The climate of Southern California, so widely advertised by Chambers of Commerce and Southern California Clubs, but probably rather unhealthy with its tepid enervating days and its nights that get suddenly chill, brings invalids to San Diego by the thousand. If they have money to move about and have failed to improve in the other health centers, the doctors, as a last resort, send them to San Diego, and it is not uncommon for patients to die just after being unloaded from the train. In the case of "ideational" diseases like asthma—diseases which are partly psychological—the sufferers have a tendency to keep moving away from places, under the illusion that they are leaving the disease behind. And when they have moved to San Diego, they find they are finally cornered, there is nowhere farther to go. According to the psychoanalysts, the idea of the setting sun suggests the idea of death. At any rate, of the five-hundred-odd suicides during the period of fifteen years mentioned above [i.e., between 1911 and 1927], 70 per cent were put down to "despondency and depression over chronic ill health."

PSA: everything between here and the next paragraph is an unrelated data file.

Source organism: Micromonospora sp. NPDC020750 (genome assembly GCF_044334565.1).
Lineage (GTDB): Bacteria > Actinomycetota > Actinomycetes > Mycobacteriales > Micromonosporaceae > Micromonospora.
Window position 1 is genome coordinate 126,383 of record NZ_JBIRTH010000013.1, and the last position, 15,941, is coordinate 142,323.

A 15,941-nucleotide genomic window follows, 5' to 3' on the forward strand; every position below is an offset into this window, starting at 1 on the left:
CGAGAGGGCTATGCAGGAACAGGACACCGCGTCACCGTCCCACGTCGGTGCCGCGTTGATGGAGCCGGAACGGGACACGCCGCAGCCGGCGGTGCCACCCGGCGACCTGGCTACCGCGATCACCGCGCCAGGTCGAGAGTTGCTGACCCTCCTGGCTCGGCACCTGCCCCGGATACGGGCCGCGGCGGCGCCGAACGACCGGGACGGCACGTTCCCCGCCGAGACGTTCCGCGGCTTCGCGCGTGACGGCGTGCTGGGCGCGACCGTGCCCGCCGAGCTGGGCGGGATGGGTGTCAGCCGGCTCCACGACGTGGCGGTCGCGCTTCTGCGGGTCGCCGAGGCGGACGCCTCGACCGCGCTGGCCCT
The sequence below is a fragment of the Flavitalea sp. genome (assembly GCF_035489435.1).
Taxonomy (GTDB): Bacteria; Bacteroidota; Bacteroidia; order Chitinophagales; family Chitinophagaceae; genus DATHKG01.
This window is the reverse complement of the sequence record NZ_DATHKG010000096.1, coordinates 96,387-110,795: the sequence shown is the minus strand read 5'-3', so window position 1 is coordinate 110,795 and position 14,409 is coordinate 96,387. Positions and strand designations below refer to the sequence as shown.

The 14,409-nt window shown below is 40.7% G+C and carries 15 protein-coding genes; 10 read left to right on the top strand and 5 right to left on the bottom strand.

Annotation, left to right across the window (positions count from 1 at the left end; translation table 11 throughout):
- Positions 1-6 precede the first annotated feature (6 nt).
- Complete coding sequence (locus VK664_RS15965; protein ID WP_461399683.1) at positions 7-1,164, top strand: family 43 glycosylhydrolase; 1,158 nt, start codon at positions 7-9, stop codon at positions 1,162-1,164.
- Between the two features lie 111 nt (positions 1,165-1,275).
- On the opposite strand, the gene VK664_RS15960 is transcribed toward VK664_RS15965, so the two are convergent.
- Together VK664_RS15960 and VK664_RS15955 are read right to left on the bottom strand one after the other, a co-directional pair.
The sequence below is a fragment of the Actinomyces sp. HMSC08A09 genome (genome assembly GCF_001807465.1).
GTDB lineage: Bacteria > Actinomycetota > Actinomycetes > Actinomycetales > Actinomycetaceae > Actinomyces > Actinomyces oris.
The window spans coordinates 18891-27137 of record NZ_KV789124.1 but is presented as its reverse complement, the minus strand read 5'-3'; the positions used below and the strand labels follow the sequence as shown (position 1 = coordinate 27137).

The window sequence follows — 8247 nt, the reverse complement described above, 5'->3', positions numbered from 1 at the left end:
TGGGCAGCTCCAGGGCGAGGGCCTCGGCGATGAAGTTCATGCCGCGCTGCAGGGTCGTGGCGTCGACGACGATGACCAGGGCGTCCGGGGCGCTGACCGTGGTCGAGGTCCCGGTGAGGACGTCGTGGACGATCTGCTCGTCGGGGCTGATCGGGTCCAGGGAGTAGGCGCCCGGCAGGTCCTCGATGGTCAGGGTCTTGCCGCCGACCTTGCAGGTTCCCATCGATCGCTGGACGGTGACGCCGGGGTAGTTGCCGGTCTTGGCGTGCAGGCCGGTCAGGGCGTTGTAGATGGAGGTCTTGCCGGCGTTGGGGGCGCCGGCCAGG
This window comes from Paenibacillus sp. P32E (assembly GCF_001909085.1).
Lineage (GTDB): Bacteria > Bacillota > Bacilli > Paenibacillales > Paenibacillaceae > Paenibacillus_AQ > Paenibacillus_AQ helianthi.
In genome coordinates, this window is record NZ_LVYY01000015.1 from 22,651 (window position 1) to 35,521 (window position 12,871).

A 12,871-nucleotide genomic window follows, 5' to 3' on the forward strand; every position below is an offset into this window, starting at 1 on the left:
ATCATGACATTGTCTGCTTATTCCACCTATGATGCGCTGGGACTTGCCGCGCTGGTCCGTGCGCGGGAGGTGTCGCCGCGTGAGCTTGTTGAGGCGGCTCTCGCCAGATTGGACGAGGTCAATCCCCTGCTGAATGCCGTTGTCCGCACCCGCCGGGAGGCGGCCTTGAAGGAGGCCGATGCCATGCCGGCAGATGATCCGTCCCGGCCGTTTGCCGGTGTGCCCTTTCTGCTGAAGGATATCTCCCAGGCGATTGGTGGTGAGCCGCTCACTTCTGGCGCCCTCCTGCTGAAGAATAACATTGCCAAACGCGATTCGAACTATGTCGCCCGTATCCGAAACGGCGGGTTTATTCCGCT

I'm quoting here from the revised 1957 version of Wilson's essay "The Jumping-Off Place," because that's the version I happen to have access to at the moment, but the quotes of Wilson in my article come from the original American Jitters, which Wilson published in 1932, when his youthful vitriol was not yet tempered and his faith in Marxism still intact.